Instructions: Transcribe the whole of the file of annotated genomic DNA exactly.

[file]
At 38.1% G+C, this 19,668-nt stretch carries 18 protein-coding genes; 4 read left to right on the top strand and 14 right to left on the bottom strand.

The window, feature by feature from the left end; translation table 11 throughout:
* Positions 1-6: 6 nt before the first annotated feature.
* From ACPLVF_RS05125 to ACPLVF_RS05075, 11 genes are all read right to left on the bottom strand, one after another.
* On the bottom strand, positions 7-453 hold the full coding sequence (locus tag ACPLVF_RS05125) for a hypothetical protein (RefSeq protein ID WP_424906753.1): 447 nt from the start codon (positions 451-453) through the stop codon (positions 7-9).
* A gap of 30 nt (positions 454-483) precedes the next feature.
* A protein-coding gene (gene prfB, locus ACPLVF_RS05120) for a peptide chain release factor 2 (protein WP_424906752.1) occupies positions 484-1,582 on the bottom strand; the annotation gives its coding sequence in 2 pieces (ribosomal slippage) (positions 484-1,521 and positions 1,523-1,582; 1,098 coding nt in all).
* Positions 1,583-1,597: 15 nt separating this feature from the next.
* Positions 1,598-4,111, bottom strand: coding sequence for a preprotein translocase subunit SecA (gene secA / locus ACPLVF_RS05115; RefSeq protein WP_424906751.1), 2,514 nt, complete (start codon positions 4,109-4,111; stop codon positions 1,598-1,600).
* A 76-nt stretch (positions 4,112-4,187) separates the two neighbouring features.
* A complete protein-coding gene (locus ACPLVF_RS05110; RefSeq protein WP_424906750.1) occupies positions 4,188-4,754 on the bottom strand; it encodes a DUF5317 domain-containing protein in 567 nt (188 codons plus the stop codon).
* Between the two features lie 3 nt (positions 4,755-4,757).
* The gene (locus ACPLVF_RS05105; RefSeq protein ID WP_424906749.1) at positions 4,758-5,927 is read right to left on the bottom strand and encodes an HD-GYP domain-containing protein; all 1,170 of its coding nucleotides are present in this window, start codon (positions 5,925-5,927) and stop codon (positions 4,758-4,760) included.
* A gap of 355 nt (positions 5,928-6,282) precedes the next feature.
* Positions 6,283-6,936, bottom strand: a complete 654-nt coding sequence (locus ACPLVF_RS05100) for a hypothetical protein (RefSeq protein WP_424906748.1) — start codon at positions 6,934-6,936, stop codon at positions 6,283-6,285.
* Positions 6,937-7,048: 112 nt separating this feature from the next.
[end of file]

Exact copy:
At 38.1% G+C, this 19,668-nt stretch carries 18 protein-coding genes; 4 read left to right on the top strand and 14 right to left on the bottom strand.

The window, feature by feature from the left end; translation table 11 throughout:
* Positions 1-6: 6 nt before the first annotated feature.
* From ACPLVF_RS05125 to ACPLVF_RS05075, 11 genes are all read right to left on the bottom strand, one after another.
* On the bottom strand, positions 7-453 hold the full coding sequence (locus tag ACPLVF_RS05125) for a hypothetical protein (RefSeq protein ID WP_424906753.1): 447 nt from the start codon (positions 451-453) through the stop codon (positions 7-9).
* A gap of 30 nt (positions 454-483) precedes the next feature.
* A protein-coding gene (gene prfB, locus ACPLVF_RS05120) for a peptide chain release factor 2 (protein WP_424906752.1) occupies positions 484-1,582 on the bottom strand; the annotation gives its coding sequence in 2 pieces (ribosomal slippage) (positions 484-1,521 and positions 1,523-1,582; 1,098 coding nt in all).
* Positions 1,583-1,597: 15 nt separating this feature from the next.
* Positions 1,598-4,111, bottom strand: coding sequence for a preprotein translocase subunit SecA (gene secA / locus ACPLVF_RS05115; RefSeq protein WP_424906751.1), 2,514 nt, complete (start codon positions 4,109-4,111; stop codon positions 1,598-1,600).
* A 76-nt stretch (positions 4,112-4,187) separates the two neighbouring features.
* A complete protein-coding gene (locus ACPLVF_RS05110; RefSeq protein WP_424906750.1) occupies positions 4,188-4,754 on the bottom strand; it encodes a DUF5317 domain-containing protein in 567 nt (188 codons plus the stop codon).
* Between the two features lie 3 nt (positions 4,755-4,757).
* The gene (locus ACPLVF_RS05105; RefSeq protein ID WP_424906749.1) at positions 4,758-5,927 is read right to left on the bottom strand and encodes an HD-GYP domain-containing protein; all 1,170 of its coding nucleotides are present in this window, start codon (positions 5,925-5,927) and stop codon (positions 4,758-4,760) included.
* A gap of 355 nt (positions 5,928-6,282) precedes the next feature.
* Positions 6,283-6,936, bottom strand: a complete 654-nt coding sequence (locus ACPLVF_RS05100) for a hypothetical protein (RefSeq protein WP_424906748.1) — start codon at positions 6,934-6,936, stop codon at positions 6,283-6,285.
* Positions 6,937-7,048: 112 nt separating this feature from the next.